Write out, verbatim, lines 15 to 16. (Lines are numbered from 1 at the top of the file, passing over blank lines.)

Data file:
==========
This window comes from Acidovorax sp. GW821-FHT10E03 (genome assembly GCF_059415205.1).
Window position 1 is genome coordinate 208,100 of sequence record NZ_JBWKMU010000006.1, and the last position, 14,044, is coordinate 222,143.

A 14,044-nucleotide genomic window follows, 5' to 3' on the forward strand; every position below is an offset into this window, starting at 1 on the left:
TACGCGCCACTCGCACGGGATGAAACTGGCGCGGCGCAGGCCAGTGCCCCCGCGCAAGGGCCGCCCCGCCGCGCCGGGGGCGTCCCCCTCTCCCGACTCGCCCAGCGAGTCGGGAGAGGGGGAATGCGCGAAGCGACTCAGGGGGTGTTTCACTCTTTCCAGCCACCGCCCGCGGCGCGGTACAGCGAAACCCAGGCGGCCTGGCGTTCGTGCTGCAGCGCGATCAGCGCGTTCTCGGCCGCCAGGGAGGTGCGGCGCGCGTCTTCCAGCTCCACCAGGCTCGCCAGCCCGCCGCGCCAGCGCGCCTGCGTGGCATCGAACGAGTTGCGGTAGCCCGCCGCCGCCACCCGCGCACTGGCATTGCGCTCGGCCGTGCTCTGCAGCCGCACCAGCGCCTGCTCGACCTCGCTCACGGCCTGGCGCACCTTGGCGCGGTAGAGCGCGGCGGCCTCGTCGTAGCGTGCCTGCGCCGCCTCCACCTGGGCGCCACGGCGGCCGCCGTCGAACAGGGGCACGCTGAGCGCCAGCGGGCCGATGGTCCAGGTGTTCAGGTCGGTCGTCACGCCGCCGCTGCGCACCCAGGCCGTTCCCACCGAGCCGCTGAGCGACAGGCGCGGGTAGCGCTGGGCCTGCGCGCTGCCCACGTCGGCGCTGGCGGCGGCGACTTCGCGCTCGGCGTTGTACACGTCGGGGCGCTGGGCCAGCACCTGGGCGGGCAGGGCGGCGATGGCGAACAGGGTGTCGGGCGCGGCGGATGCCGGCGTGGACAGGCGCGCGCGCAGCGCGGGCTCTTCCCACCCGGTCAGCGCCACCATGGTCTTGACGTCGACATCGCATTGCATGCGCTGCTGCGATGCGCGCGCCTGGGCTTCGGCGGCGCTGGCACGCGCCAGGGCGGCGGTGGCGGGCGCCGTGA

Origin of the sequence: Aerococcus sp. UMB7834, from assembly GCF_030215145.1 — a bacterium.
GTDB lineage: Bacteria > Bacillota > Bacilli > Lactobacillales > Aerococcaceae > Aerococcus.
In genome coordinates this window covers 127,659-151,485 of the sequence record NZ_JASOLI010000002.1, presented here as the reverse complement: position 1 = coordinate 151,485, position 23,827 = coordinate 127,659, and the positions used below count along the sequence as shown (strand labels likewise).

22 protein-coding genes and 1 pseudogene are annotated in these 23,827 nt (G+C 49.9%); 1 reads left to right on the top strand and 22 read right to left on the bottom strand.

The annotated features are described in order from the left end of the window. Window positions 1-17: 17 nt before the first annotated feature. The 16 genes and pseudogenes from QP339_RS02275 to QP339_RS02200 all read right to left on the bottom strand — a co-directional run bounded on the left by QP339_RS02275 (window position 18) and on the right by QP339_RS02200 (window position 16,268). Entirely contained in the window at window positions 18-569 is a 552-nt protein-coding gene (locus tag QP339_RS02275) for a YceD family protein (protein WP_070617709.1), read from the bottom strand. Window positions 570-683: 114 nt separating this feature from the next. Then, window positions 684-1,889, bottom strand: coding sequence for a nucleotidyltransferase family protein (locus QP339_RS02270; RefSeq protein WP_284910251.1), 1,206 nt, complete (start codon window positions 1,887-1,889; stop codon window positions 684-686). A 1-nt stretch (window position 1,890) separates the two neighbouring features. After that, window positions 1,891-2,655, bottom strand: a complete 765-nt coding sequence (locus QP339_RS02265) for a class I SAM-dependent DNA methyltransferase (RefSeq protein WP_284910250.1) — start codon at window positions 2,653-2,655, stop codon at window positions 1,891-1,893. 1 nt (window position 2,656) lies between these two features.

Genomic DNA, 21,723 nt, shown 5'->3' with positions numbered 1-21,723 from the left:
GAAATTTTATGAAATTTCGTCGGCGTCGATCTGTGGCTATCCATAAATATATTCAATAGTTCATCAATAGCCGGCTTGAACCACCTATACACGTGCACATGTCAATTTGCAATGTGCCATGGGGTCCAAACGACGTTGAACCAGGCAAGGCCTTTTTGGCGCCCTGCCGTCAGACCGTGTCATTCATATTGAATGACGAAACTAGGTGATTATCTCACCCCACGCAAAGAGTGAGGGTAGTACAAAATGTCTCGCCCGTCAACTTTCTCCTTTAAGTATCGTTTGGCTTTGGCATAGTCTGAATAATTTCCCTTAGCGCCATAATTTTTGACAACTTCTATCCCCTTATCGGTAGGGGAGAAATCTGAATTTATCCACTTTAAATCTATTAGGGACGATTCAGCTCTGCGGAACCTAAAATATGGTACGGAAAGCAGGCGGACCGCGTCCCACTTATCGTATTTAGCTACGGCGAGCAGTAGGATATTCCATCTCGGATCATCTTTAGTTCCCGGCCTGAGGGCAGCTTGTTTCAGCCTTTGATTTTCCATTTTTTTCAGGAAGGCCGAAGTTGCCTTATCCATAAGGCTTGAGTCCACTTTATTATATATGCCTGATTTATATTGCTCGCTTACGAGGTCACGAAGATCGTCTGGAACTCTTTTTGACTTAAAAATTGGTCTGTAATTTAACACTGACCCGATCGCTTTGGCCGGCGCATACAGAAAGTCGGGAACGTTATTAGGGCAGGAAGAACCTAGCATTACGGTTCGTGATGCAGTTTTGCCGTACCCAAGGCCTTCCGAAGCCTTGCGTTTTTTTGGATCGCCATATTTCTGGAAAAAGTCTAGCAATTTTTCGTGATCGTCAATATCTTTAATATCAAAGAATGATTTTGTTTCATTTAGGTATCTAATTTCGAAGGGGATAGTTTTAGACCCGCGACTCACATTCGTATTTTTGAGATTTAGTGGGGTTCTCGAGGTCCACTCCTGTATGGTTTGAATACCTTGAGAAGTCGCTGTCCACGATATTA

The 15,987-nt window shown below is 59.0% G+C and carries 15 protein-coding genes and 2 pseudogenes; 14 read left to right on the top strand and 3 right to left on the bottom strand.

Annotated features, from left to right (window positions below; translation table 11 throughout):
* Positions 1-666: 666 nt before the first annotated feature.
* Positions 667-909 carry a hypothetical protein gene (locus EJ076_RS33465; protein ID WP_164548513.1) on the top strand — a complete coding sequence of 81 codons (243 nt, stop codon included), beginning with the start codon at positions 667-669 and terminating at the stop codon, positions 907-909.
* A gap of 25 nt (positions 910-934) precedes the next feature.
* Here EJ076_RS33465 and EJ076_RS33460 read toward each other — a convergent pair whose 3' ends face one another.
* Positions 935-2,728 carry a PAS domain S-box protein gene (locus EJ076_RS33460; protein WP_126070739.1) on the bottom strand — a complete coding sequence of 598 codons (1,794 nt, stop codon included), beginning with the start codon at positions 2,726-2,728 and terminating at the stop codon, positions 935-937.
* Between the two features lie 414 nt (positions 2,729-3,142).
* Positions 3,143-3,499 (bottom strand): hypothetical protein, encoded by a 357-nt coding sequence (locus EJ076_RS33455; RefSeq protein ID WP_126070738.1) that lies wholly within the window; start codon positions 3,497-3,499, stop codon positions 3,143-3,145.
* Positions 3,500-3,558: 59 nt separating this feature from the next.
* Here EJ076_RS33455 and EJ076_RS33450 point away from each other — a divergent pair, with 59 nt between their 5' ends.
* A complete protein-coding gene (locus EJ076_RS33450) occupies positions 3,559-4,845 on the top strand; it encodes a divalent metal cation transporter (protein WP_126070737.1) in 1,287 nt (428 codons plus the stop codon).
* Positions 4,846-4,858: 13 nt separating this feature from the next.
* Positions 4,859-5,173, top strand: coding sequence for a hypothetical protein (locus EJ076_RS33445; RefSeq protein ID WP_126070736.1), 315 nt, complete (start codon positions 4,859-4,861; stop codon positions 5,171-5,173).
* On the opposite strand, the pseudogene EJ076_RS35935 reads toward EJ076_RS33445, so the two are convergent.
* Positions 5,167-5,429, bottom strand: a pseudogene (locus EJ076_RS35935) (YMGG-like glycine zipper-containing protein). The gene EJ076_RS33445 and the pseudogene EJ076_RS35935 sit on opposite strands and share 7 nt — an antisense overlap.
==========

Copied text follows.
* Positions 667-909 carry a hypothetical protein gene (locus EJ076_RS33465; protein ID WP_164548513.1) on the top strand — a complete coding sequence of 81 codons (243 nt, stop codon included), beginning with the start codon at positions 667-669 and terminating at the stop codon, positions 907-909.
* A gap of 25 nt (positions 910-934) precedes the next feature.